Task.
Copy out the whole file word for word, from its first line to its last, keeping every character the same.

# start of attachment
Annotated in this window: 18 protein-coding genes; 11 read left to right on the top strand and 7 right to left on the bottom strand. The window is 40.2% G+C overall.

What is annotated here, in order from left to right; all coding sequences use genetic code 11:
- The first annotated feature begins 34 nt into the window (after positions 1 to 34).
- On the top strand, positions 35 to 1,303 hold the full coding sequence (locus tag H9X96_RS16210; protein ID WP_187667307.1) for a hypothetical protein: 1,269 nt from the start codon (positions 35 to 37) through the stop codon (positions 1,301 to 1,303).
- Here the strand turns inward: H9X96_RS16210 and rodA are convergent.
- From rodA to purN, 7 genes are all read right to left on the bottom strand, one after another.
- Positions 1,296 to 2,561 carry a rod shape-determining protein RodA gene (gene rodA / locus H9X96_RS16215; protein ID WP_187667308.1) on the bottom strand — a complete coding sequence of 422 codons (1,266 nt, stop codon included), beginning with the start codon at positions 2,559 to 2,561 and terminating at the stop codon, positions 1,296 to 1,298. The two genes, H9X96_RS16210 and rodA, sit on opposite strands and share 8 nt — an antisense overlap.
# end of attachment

Annotated in this window: 18 protein-coding genes; 11 read left to right on the top strand and 7 right to left on the bottom strand. The window is 40.2% G+C overall.

What is annotated here, in order from left to right; all coding sequences use genetic code 11:
- The first annotated feature begins 34 nt into the window (after positions 1 to 34).
- On the top strand, positions 35 to 1,303 hold the full coding sequence (locus tag H9X96_RS16210; protein ID WP_187667307.1) for a hypothetical protein: 1,269 nt from the start codon (positions 35 to 37) through the stop codon (positions 1,301 to 1,303).
- Here the strand turns inward: H9X96_RS16210 and rodA are convergent.
- From rodA to purN, 7 genes are all read right to left on the bottom strand, one after another.
- Positions 1,296 to 2,561 carry a rod shape-determining protein RodA gene (gene rodA / locus H9X96_RS16215; protein ID WP_187667308.1) on the bottom strand — a complete coding sequence of 422 codons (1,266 nt, stop codon included), beginning with the start codon at positions 2,559 to 2,561 and terminating at the stop codon, positions 1,296 to 1,298. The two genes, H9X96_RS16210 and rodA, sit on opposite strands and share 8 nt — an antisense overlap.